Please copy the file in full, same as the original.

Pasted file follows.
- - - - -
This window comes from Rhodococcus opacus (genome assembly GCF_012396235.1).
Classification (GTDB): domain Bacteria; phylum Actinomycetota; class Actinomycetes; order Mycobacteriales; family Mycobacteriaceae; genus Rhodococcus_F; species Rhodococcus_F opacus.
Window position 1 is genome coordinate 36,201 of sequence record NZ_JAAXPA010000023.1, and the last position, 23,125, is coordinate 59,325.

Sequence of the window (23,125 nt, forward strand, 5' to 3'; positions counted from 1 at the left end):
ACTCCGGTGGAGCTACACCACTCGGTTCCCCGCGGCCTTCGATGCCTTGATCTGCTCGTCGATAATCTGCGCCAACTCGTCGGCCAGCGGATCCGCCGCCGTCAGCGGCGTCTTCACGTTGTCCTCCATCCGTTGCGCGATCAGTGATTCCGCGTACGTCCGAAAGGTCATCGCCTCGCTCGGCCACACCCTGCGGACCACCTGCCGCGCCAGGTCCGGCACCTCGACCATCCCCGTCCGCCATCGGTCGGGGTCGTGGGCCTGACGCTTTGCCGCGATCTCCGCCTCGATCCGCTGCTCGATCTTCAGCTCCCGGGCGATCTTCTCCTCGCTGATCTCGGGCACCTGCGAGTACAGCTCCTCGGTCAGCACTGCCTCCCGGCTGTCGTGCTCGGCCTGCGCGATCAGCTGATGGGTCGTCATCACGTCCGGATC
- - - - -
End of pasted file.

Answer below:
This window comes from Rhodococcus opacus (genome assembly GCF_012396235.1).
Classification (GTDB): domain Bacteria; phylum Actinomycetota; class Actinomycetes; order Mycobacteriales; family Mycobacteriaceae; genus Rhodococcus_F; species Rhodococcus_F opacus.
Window position 1 is genome coordinate 36,201 of sequence record NZ_JAAXPA010000023.1, and the last position, 23,125, is coordinate 59,325.

Sequence of the window (23,125 nt, forward strand, 5' to 3'; positions counted from 1 at the left end):
ACTCCGGTGGAGCTACACCACTCGGTTCCCCGCGGCCTTCGATGCCTTGATCTGCTCGTCGATAATCTGCGCCAACTCGTCGGCCAGCGGATCCGCCGCCGTCAGCGGCGTCTTCACGTTGTCCTCCATCCGTTGCGCGATCAGTGATTCCGCGTACGTCCGAAAGGTCATCGCCTCGCTCGGCCACACCCTGCGGACCACCTGCCGCGCCAGGTCCGGCACCTCGACCATCCCCGTCCGCCATCGGTCGGGGTCGTGGGCCTGACGCTTTGCCGCGATCTCCGCCTCGATCCGCTGCTCGATCTTCAGCTCCCGGGCGATCTTCTCCTCGCTGATCTCGGGCACCTGCGAGTACAGCTCCTCGGTCAGCACTGCCTCCCGGCTGTCGTGCTCGGCCTGCGCGATCAGCTGATGGGTCGTCATCACGTCCGGATC